Another Step Made in the Unwinding of Last Year’s Russian Monetary Tightening

July 31, 2015

Russia is grappling with a bad case of stagflation that combines a deepening recession with inflation that’s above 15% and still cresting.  The ruble’s vulnerability magnifies the central bank’s difficult task balancing these two extremes.  The emphasis in 2014 was on fighting inflation, but in 2015 officials have switched the stress back to growth.  In 2014, the Bank of Russia’s key interest rate was raised 1150 basis points to 17%, with over half that tightening happening in November and December.  This year has seen five rate cuts totaling 600 basis points, but the latest of 50 basis points announced today as the smallest of the five reductions and accompanied by a statement whose forward guidance introduces a note of caution regarding scope for additional rate cuts.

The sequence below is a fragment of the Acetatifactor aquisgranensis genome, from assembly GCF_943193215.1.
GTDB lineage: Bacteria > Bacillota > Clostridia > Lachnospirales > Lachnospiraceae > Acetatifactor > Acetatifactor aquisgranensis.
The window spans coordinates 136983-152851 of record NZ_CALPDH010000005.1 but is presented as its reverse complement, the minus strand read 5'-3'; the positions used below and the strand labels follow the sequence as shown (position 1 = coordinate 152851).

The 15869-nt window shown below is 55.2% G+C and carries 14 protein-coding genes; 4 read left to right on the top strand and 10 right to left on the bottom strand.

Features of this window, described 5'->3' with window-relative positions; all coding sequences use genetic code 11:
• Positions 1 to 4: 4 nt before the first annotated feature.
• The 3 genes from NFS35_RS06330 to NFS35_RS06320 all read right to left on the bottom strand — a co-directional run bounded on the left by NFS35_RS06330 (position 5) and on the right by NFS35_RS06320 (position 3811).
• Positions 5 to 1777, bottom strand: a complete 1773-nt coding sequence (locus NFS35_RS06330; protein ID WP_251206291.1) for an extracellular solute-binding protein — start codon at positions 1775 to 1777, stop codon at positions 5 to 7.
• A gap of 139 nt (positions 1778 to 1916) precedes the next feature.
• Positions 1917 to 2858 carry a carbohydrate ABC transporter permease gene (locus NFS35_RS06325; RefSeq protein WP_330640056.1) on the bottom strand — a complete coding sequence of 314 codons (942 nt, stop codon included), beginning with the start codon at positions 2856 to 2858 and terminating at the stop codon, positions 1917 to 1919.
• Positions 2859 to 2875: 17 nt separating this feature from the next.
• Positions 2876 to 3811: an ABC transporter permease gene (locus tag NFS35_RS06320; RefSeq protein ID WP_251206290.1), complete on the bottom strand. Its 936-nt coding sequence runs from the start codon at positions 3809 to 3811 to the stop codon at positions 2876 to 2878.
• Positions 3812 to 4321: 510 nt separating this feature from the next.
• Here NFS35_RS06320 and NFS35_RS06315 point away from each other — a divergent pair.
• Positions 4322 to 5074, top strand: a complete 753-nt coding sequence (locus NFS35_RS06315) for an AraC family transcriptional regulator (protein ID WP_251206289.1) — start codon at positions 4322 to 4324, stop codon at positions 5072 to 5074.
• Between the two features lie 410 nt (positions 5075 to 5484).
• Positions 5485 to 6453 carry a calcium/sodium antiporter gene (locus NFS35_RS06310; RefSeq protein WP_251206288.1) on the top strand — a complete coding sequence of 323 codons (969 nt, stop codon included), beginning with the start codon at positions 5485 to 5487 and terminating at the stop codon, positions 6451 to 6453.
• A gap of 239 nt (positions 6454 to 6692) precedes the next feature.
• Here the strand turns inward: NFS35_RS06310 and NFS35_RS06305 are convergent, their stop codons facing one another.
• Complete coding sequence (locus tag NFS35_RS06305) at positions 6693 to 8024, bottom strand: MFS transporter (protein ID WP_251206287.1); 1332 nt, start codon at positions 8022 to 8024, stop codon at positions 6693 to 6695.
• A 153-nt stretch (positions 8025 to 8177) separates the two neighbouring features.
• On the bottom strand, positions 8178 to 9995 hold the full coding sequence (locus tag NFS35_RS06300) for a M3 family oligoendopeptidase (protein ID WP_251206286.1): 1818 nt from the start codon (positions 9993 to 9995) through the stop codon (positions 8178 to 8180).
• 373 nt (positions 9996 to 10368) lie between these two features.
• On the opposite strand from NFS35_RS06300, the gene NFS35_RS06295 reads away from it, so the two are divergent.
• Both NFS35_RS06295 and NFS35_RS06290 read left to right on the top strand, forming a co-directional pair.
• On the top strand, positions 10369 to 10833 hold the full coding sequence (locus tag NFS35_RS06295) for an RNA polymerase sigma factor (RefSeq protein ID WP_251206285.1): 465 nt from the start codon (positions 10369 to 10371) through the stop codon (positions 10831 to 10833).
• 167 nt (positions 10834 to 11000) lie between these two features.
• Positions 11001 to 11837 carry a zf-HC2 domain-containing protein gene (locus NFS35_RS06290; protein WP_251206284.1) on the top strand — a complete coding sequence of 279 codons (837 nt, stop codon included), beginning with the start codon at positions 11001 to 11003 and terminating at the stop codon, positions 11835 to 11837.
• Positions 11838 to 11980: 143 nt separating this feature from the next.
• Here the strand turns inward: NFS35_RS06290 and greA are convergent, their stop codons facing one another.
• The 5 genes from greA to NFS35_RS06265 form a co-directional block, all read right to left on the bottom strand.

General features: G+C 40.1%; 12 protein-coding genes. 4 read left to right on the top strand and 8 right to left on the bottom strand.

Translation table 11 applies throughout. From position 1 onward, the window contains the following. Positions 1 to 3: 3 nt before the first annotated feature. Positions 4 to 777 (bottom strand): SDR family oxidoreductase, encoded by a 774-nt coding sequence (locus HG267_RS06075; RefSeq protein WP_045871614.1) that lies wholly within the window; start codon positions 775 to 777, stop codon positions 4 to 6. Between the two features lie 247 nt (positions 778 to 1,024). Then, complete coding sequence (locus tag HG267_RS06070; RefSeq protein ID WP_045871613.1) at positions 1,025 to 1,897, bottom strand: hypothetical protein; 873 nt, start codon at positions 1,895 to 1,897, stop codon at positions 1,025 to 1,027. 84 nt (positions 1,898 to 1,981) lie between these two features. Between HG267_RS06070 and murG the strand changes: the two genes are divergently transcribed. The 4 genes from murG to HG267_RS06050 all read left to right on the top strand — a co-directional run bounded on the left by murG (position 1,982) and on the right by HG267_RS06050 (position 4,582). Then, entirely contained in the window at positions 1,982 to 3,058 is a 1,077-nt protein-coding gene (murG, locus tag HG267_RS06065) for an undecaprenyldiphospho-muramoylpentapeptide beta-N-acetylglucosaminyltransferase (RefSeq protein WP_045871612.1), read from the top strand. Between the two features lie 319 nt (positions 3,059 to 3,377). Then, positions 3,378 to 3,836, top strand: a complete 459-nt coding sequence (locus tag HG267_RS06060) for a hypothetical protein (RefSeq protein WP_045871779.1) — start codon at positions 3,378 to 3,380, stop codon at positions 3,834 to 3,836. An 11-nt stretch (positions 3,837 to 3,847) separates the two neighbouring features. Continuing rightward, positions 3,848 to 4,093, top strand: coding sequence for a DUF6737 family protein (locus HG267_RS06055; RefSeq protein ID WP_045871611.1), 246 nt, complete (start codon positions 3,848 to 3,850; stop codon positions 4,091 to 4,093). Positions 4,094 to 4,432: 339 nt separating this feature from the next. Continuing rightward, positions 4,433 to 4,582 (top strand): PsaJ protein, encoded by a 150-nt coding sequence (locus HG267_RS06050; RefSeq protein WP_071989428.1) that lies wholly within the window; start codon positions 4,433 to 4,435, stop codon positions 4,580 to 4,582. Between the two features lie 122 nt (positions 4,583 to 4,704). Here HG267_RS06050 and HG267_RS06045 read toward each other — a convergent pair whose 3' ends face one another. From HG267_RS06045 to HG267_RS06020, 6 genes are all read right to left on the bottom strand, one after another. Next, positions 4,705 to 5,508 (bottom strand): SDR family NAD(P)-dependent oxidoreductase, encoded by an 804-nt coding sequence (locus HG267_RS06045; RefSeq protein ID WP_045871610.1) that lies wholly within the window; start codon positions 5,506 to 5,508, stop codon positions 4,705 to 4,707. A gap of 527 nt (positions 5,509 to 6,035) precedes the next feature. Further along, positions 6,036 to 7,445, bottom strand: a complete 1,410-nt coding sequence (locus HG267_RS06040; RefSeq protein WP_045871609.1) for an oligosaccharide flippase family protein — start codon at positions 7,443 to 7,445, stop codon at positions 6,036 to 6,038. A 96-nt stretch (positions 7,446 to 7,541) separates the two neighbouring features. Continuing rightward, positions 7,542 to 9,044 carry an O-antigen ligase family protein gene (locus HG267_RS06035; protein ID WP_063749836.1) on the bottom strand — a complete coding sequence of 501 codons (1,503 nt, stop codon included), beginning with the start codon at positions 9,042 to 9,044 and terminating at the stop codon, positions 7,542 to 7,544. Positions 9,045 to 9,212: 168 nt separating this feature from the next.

The Bank of Russia Board of Directors decided to reduce the key rate from 11.50 to 11.00 per cent per annum, taking into account that the balance of risks shifts towards the considerable economy cooling despite a slight increase in inflation risks. According to the Bank of Russia forecast, consumer price growth will continue to slow amid slack domestic demand. Annual inflation will fall below 7% in July 2016 and reach the 4% target in 2017. The Bank of Russia will further decide on its key rate depending on the balance of inflation risks and risks of economy cooling.

Indeed, today’s rate cut, although not unexpected, triggered additional selling pressure on the ruble, which against the dollar has lost over 40% in the past year.  The next policy Board meeting is scheduled for September 11.

Copyright 2015, Larry Greenberg.  All rights reserved.  No secondary distribution without express permission.



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